Daily Archives: April 30, 2020

1 post

Son Fall and Footsteps: Two Fergus Poems

galway

Writers often mine their own families for material because the well is so deep. This is especially true of memoirists—even more so if their childhood was miserable due to whatever reason (the more reasons, the better for sales).

But what about happy family material? And using your kids, vs. your parents, as creative inspiration?

One poet apt at this was Vermont’s Galway Kinnell. His eye-catching title, “After Making Love We Hear Footsteps,” leads into a poem that touches on both innocence and mortality, all in one fell swoop. It’s audacity like this that makes poetry worth reading, no?

And although I prefer the “Footsteps” poem, more famous of Kinnell’s poems about his son is the alliteratively-titled “Fergus Falling.” From a tree, if you must know.

Here’s both. Which do you prefer?

 

After Making Love We Hear Footsteps
Galway Kinnell

For I can snore like a bullhorn
or play loud music
or sit up talking with any reasonably sober Irishman
and Fergus will only sink deeper
into his dreamless sleep, which goes by all in one flash,
but let there be that heavy breathing
or a stifled come-cry anywhere in the house
and he will wrench himself awake
and make for it on the run—as now, we lie together,
after making love, quiet, touching along the length of our bodies,
familiar touch of the long-married,
and he appears—in his baseball pajamas, it happens,
the neck opening so small he has to screw them on—
and flops down between us and hugs us and snuggles himself to sleep,
his face gleaming with satisfaction at being this very child.

In the half darkness we look at each other
and smile
and touch arms across this little, startlingly muscled body—
this one whom habit of memory propels to the ground of his making,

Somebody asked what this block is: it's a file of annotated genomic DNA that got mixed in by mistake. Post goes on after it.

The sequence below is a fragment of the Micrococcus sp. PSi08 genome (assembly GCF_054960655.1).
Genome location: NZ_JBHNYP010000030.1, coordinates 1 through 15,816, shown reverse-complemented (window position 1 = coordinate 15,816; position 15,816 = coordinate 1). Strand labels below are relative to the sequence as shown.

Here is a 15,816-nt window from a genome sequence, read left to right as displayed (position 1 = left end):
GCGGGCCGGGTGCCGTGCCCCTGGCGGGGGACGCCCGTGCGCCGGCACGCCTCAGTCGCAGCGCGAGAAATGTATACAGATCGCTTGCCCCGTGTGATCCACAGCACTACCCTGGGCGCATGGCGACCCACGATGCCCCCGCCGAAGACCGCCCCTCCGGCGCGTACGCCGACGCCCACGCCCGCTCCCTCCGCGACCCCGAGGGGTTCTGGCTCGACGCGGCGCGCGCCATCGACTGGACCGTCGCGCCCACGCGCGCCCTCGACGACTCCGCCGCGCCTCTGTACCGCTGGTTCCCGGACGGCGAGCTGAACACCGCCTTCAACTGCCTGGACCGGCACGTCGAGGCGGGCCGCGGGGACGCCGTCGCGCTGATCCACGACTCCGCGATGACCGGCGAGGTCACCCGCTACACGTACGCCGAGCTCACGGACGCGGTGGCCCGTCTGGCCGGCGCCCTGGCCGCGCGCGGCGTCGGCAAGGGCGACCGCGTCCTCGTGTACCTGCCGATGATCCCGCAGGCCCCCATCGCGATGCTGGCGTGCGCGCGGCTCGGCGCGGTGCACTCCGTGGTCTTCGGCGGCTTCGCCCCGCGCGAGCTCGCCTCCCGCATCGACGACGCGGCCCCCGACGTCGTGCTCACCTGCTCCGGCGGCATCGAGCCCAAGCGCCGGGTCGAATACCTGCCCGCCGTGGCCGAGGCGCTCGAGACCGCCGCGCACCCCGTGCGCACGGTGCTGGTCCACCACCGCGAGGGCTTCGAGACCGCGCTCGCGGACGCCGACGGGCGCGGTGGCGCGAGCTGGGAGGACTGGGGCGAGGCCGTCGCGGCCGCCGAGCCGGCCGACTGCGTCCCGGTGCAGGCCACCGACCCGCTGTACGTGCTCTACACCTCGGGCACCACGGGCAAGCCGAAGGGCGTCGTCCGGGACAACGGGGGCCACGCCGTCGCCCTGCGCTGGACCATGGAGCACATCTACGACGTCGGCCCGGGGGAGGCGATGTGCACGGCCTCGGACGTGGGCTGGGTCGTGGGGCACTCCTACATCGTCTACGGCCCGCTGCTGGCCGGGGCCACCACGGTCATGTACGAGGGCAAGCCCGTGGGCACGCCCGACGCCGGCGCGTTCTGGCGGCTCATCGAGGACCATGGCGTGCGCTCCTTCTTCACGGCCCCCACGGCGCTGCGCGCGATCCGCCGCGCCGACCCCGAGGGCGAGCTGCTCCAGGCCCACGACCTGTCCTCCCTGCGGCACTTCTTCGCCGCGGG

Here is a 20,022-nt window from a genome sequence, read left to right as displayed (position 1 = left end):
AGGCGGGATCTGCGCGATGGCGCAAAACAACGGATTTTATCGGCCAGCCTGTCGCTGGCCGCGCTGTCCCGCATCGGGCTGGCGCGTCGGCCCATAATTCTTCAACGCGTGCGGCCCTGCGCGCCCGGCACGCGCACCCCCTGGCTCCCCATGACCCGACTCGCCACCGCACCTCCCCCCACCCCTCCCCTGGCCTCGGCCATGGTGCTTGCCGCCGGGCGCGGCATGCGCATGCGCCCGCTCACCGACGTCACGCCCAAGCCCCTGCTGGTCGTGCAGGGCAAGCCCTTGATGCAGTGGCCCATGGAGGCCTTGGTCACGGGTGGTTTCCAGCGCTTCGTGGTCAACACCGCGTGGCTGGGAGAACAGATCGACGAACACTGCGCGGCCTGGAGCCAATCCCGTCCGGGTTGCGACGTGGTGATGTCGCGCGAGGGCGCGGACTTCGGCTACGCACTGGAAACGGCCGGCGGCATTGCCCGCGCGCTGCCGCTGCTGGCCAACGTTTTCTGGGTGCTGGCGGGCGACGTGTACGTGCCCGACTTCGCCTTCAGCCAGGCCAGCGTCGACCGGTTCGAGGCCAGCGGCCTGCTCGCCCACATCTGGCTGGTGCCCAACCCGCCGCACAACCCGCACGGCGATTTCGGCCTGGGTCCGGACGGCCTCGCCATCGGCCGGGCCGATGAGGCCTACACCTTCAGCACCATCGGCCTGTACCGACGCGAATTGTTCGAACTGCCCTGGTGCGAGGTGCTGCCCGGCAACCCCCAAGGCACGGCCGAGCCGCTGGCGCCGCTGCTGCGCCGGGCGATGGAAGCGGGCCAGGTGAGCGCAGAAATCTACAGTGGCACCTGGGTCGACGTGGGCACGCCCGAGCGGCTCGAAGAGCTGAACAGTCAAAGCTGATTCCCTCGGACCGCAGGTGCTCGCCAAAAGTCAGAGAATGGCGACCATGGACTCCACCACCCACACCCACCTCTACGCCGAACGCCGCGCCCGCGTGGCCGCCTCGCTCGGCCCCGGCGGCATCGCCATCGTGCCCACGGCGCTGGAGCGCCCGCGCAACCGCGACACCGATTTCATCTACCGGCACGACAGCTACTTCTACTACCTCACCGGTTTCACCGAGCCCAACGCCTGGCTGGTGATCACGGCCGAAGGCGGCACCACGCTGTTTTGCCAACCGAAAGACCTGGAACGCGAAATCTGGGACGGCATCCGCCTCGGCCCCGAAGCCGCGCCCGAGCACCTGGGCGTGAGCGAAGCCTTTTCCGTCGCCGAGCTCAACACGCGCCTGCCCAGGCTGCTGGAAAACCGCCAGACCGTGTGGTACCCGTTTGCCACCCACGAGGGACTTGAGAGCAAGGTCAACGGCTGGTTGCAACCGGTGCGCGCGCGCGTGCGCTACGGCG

sleeper only the mortal sounds can sing awake,
this blessing love gives again into our arms.

 

Fergus Falling
Galway Kinnell

He climbed to the top
of one of those million white pines
set out across the emptying pastures
of the fifties – some program to enrich the rich
and rebuke the forefathers
who cleared it all at once with ox and axe –
climbed to the top, probably to get out
of the shadow
not of those forefathers but of this father
and saw for the first time
down in its valley, Bruce Pond, giving off
its little steam in the afternoon,
pond where Clarence Akley came on Sunday mornings to cut down
the cedars around the shore, I’d sometimes hear the slow spondees
of his work, he’s gone,
where Milton Norway came up behind me while I was fishing and
stood awhile before I knew he was there, he’s the one who put the
cedar shingles on the house, some have curled or split, a few have
blown off, he’s gone,
where Gus Newland logged in the cold snap of ’58, the only man will-
ing to go into those woods that never got warmer than ten below,
he’s gone,
pond where two wards of the state wandered on Halloween, the Na-
tional Guard searched for them in November, in vain, the next fall a
hunter found their skeletons huddled together, in vain, they’re
gone,
pond where an old fisherman in a rowboat sits, drowning hooked
worms, when he goes he’s replaced and is never gone,
and when Fergus
saw the pond for the first time
in the clear evening, saw its oldness down there
in its old place in the valley, he became heavier suddenly
in his bones
the way fledglings do just before they fly,
and the soft pine cracked.
I would not have heard his cry
if my electric saw had been working,
its carbide teeth speeding through the bland spruce of our time, or
burning
black arcs into some scavenged hemlock plank,
like dark circles under eyes
when the brain thinks too close to the skin,
but I was sawing by hand and I heard that cry
as though he were attacked; we ran out,
when we bent over him he said, “Galway, Inés, I saw a pond!”
His face went gray, his eyes fluttered close a frightening
moment.
Yes – a pond
that lets off its mist
on clear afternoons of August, in that valley
to which many have come, for their reasons,
from which many have gone, a few for their reasons, most not,
where even now and old fisherman only the pinetops can see
sits in the dry gray wood of his rowboat, waiting for pickerel.